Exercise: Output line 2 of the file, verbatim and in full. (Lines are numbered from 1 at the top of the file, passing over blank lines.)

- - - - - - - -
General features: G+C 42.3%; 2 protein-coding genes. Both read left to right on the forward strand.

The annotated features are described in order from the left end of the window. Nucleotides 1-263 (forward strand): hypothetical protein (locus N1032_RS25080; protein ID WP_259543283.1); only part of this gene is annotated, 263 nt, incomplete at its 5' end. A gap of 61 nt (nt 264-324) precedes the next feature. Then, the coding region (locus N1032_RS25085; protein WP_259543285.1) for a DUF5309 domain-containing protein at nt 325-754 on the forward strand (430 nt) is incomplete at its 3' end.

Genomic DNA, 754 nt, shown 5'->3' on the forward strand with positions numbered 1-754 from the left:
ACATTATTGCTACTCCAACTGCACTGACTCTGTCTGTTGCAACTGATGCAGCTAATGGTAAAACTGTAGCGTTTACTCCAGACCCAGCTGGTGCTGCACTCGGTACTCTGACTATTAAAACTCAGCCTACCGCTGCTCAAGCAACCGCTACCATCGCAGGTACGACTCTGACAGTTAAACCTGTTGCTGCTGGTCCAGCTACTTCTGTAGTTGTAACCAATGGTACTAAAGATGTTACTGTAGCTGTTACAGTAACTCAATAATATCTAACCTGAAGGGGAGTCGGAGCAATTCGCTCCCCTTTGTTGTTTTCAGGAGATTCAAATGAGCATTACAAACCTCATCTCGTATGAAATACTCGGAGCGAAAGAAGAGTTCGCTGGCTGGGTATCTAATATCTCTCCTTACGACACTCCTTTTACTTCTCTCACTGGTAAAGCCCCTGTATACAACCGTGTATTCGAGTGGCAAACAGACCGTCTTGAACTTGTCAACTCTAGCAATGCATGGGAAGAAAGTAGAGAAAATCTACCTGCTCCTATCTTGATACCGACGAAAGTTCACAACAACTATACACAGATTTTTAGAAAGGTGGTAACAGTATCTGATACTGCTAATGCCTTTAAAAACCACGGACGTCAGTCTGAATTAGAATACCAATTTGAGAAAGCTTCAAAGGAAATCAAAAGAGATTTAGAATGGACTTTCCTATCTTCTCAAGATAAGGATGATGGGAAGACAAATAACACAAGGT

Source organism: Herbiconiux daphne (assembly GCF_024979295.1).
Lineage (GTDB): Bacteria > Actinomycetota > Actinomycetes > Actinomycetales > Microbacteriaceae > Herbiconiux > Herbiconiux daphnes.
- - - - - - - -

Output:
The annotated features are described in order from the left end of the window. Nucleotides 1-263 (forward strand): hypothetical protein (locus N1032_RS25080; protein ID WP_259543283.1); only part of this gene is annotated, 263 nt, incomplete at its 5' end. A gap of 61 nt (nt 264-324) precedes the next feature. Then, the coding region (locus N1032_RS25085; protein WP_259543285.1) for a DUF5309 domain-containing protein at nt 325-754 on the forward strand (430 nt) is incomplete at its 3' end.